I had this post in draft limbo for over a year, and yet, this was the first place I wanted to write about. One of our all-time favorite spots:
Westborough Korean Restaurant
in Westborough, MA (Central Mass).
It is only fair to warn you that, for the time being, I remain a mere novice enthusiast in the world of Korean cuisine. I have only been to places in Toronto, South Florida, only a spot or two in NY, and some in MA. I have a long road ahead of me with destinations like the LA Koreatown and, well, Seoul itself placing high in my travel priorities. I will even share the fact that my very first exposure to Korean cuisine was not until I was of college-age, I believe. Many a moon ago, I attended for the nth time in my life the Epcot® International Food & Wine Festival, one of my family’s favorite excuses for a Disney trip. A new kiosk was setup between China and the African Outpost for Korean food. I ordered a small dish of Korean BBQ, and this small, seemingly-unglamorous step was the stepping stone that embarked me on a journey of love for both Korean food and its culture—and yes, Korean dramas and K-Pop, but that is besides the current point. Before this, I was unaware of Korean cuisine and its deliciousness.
I first came across Westborough Korean—let us call it WK for brevity—through a handful of online reviews that led me and my sister to this small, somewhat hidden dive. There is actually another Korean restaurant of sorts, Sapporo Restaurant, essentially across the street from WK. Sapporo has the entertaining option of grilling tables where you can cook your own meats and veggies, a characteristic trait of Korean restaurants. Although good, Sapporo is more along the lines of the typical commercial, more readily available restaurant, with higher prices and more widely-known menu items, plus the fact that Sapporo is both a Korean BBQ and Sushi Restaurant. It’s good, but compared to WK, there is a trade-off between brand/appearance and menu diversity versus richness of the meal plus bang for your buck. It’s an amusing note to point out that both places close one day a week, with Sapporo closing on Mondays, and Westborough Korean closing on Tuesdays, so worst case scenario, if you miss one you can still attend the other.
At WK, the food is plentiful, rich and varied in flavor. The meals are preceded by an arrangement of banchan, multiple small side dishes that provide for an overall wholesome experience. Banchan consist of items including but not limited to kimchi, spinach, potatoes, candied lotus roots, cubed radish kimchi, sweet potato noodles, soybean sprouts, mung bean jelly, cucumbers, broccoli, spicy eggplant, fish cakes… See below for articles on even more possibilities. Banchan is a particularly exciting element of Korean meals since you have a diverse assortment of flavors and nutritious elements from which you can pick and choose throughout the meal, a parallel to the bread and butter served during Western meals, but with much added culinary value, if you ask me.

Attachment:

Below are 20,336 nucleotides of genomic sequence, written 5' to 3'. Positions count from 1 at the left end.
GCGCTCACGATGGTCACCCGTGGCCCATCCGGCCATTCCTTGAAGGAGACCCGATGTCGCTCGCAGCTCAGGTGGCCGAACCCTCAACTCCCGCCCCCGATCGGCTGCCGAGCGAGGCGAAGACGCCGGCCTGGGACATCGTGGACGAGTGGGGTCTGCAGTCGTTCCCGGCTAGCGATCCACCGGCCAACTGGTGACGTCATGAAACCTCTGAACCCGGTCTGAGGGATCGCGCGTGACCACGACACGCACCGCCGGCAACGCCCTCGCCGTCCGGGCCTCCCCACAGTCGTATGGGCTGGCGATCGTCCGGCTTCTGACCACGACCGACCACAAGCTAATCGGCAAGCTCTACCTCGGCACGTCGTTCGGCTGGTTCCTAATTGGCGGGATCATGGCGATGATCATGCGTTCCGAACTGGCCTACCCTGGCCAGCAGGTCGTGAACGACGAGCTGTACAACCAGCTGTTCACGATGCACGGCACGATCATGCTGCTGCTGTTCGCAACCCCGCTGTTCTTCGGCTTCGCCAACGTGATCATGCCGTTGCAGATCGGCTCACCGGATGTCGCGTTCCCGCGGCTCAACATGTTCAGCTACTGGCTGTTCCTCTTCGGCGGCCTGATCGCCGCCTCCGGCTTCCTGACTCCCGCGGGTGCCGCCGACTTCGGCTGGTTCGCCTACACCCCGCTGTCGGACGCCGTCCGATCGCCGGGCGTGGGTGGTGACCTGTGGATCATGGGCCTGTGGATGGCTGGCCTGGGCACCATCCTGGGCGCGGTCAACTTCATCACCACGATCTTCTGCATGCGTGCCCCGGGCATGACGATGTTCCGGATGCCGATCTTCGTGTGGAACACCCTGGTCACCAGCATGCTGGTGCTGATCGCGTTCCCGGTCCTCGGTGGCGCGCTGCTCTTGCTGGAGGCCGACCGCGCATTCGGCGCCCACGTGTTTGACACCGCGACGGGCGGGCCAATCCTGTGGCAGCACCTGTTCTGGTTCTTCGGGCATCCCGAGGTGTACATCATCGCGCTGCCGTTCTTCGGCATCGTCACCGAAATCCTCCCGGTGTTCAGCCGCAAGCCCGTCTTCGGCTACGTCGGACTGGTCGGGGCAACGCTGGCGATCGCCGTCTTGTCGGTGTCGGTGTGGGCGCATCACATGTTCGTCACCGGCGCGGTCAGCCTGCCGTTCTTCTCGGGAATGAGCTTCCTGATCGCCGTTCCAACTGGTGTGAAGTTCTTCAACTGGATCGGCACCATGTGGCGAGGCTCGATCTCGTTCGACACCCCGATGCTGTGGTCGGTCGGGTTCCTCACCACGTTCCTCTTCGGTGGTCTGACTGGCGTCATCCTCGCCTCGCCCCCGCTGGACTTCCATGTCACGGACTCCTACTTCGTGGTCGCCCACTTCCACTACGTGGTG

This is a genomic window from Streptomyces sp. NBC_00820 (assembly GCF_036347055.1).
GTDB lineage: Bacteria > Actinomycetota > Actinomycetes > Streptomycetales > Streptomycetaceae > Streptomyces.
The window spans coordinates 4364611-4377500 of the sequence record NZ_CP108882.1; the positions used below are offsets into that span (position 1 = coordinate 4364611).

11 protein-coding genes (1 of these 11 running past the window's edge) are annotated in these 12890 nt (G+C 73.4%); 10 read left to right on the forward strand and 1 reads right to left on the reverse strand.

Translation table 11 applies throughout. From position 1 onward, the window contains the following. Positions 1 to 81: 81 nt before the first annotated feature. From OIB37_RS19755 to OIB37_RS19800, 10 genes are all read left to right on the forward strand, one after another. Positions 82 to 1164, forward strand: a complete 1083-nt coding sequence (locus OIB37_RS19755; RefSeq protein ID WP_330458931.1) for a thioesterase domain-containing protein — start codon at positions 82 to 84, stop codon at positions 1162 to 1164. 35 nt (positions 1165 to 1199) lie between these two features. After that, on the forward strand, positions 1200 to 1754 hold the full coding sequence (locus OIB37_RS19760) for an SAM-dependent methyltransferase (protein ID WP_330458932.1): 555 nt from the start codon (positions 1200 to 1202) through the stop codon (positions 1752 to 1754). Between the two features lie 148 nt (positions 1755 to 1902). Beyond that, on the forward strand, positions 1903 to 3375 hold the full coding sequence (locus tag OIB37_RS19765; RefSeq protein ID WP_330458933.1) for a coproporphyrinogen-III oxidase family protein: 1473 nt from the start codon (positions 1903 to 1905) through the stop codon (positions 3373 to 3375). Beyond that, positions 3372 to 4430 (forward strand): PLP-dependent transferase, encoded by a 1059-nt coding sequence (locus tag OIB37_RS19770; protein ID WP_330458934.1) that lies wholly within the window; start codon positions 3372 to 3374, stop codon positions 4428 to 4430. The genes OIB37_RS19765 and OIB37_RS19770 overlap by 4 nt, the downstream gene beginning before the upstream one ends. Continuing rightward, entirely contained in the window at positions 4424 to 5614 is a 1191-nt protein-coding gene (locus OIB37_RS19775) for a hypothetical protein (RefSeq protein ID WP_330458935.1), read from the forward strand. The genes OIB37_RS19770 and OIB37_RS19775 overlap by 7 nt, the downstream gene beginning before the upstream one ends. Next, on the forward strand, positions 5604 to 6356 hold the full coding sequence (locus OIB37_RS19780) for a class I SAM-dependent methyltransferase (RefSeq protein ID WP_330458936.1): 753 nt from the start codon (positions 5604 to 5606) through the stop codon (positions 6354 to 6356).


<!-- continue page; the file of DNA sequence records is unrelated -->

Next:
The meals are served in a warm, small and intimate environment by a friendly staff we have been fortunate to get to know. The walls are decorated with subtle artwork covered in Korean lettering, in addition to one TV playing American shows opposite to another TV that plays Korean programming such as the famed Korean dramas or game shows. I particularly enjoy looking at that latter TV when the news come up, trying to figure out what the hangul captions are describing about a particular event in their own side of the world or even on our interlacing politics.
A review wouldn’t be complete without suggestions on the must-get items from the menu. My family and I are creatures of habit and, once we find the items that make us fall in love with a place, it’s tough to dissuade us from venturing much further. One day, though, Dave and I will undergo the task of trying out every other delicious item on the menu… Some other time, some other day… For now, the two items we simply cannot do without at WK are the Dolsot Bi Bim Bap and the spicy Pork Bulgogi. These two alone provide the nutrition and flavor we crave for at a great price we can enjoy between four people and feel fully satisfied with. When we go with more people or even feel particularly “starved”, we add the Galbi Gui (to die for), and the Kimchi Pancake (Kimchijeon) as appetizer. I would highly suggest to enjoy yourself as well and get some soju, a drink which I particularly love. While it resembles sake, it holds a sweeter and softer flavor, which personally makes it a lot more pleasant for my particular palette—I typically struggle a bit to drink sake; by contrast, I am always eager to order soju, and like sake, it is also served in similarly small-sized servings.
To this day, Westborough Korean retains the title as one of our all-time favorite food spots to go to, independent of cuisine labels.
On a somewhat sad note, this was one of my pseudo-attempts at bibimbap to help me through my withdrawal from WK, back when we had moved out of the area… I will not be sharing said wanna-be recipe, though.
But, I will be sharing an actual bibimbap recipe by Maangchi, as seen in the video below.
Bibimbap Video Recipe by Maangchi:
Bonus links, on banchan:
- “Here’s What’s in All Those Little Dishes at Korean Barbecue” by Ruth Tobias on Thrillist. https://www.thrillist.com/eat/nation/banchan-a-guide-to-korean-side-dishes
- “A Guide to Banchan, Those Delicious Side Dishes Served at Korean Restaurants” by Kate Bratskeir on The Huffington Post. https://www.huffingtonpost.com/2014/11/13/korean-bbq-banchan_n_6146600.html
- “Korean side dish recipes” by Maangchi. https://www.maangchi.com/recipes/banchan